RE: Translation oddities?

A fairly typical email from one of our interns (names changed to protect the guilty):

Quote:

Hi "Manufacturing Engineering Manager/ECO process owner",

"Electrical Engineer X" want to release these two parts from microscope head and bridge box, these two part are like set and they do not cooperative with older versions.
Should we change number of head and bridge box or goes only for new rev?

"Intern Y"

We've had interns from various countries, mostly Germany but also Bosnia (via Germany) and Poland.  Very few of them have had good written English, even those who spoke it well.  Some of them have got to a reasonable level by the time they leave (~ 6 months) but this guys actually been here longer and still has trouble.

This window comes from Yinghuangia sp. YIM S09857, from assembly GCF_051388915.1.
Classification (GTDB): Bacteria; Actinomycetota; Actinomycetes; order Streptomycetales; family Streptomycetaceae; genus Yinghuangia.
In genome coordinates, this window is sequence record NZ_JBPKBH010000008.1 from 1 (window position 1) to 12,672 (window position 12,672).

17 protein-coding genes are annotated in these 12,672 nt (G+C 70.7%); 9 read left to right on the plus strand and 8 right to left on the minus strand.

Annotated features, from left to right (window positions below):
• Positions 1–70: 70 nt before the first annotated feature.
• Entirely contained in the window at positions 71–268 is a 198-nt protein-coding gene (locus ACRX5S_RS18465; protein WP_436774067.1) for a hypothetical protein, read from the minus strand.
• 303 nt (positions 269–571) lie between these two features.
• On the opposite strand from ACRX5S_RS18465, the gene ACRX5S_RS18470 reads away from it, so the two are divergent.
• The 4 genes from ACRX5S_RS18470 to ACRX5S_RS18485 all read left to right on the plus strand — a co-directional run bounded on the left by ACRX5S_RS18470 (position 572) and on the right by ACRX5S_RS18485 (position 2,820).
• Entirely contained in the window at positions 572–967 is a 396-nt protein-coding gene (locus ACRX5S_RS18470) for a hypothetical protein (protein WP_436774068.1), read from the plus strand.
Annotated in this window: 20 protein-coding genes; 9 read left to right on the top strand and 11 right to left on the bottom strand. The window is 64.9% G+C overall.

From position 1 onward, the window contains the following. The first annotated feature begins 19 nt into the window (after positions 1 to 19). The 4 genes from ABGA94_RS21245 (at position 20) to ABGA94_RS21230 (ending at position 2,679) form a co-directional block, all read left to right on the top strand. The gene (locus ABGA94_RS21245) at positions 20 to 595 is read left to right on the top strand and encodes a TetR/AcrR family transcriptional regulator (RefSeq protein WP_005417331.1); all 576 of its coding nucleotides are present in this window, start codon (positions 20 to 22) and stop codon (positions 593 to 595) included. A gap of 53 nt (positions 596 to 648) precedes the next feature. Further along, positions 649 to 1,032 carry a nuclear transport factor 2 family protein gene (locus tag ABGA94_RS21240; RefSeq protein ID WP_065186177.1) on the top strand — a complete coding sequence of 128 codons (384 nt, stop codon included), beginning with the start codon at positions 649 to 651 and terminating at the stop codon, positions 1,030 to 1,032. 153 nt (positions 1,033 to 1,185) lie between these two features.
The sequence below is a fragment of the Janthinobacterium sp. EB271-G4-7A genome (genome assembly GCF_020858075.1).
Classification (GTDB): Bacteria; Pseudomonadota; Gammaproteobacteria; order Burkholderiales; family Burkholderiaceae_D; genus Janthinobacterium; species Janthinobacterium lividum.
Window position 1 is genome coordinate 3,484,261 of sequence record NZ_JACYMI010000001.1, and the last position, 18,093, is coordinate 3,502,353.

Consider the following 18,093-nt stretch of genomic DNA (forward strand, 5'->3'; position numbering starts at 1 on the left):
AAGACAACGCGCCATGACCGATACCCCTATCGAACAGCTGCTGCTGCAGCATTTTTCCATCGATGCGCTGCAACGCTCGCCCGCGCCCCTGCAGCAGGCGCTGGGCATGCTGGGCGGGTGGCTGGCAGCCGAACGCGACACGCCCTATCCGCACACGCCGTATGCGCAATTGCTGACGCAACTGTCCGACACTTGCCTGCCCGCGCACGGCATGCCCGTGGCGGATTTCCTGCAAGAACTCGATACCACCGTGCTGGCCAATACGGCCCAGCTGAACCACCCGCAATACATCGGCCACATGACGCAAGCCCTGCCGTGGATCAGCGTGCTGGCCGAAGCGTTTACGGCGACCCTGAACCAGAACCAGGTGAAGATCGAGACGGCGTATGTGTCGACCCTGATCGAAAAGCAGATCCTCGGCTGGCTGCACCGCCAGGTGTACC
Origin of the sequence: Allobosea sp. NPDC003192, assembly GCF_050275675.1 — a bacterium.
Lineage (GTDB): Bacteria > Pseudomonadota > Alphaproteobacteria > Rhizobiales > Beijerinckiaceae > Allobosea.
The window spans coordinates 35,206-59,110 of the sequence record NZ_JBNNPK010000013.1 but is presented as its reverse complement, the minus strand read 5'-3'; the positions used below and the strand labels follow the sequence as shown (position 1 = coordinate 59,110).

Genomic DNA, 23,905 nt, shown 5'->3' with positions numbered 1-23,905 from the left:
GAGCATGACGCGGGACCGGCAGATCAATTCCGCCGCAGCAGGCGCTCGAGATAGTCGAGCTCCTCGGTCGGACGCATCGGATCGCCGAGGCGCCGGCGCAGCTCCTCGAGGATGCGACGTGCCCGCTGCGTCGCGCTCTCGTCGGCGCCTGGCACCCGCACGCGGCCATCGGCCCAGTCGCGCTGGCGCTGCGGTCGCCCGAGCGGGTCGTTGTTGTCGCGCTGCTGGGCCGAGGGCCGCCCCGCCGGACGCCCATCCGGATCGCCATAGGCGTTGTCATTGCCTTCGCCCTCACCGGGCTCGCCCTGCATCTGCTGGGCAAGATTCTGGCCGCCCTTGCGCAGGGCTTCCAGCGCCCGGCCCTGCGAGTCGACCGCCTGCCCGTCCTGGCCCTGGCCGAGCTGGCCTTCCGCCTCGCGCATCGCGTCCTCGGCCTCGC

It's especially interesting when management have them write procedures/assembly instructions etc.  We had some here for only 3 months doing assembly instruction, for a shop floor mostly staffed by Hispanics many of whom have English as a second language.  Now, we emphasize pictures for this type of thing but still, it's going to be interesting when the product in question goes to full production.

Don't misunderstand me, my written French was never good and their English is far better than anything I ever achieved in ‘Francais’. However, it really isn't good enough for some of the tasks they are given by management.  I’ve grown sick and tired of pointing this out.  

I suppose though given the poor standard of English by many permanent staff here they don’t do so bad after all.  (I know the grammar etc. on some of my posts is poor but trust me, by the standards around here I’m pretty good.)

jmw, my wife is a shoe diva too, I feel your pain.

KENAT, probably the least qualified checker you'll ever meet...

RE: Translation oddities?

Actually the Russians got the car right - BMW is a German acronym and should be pronounced the German way.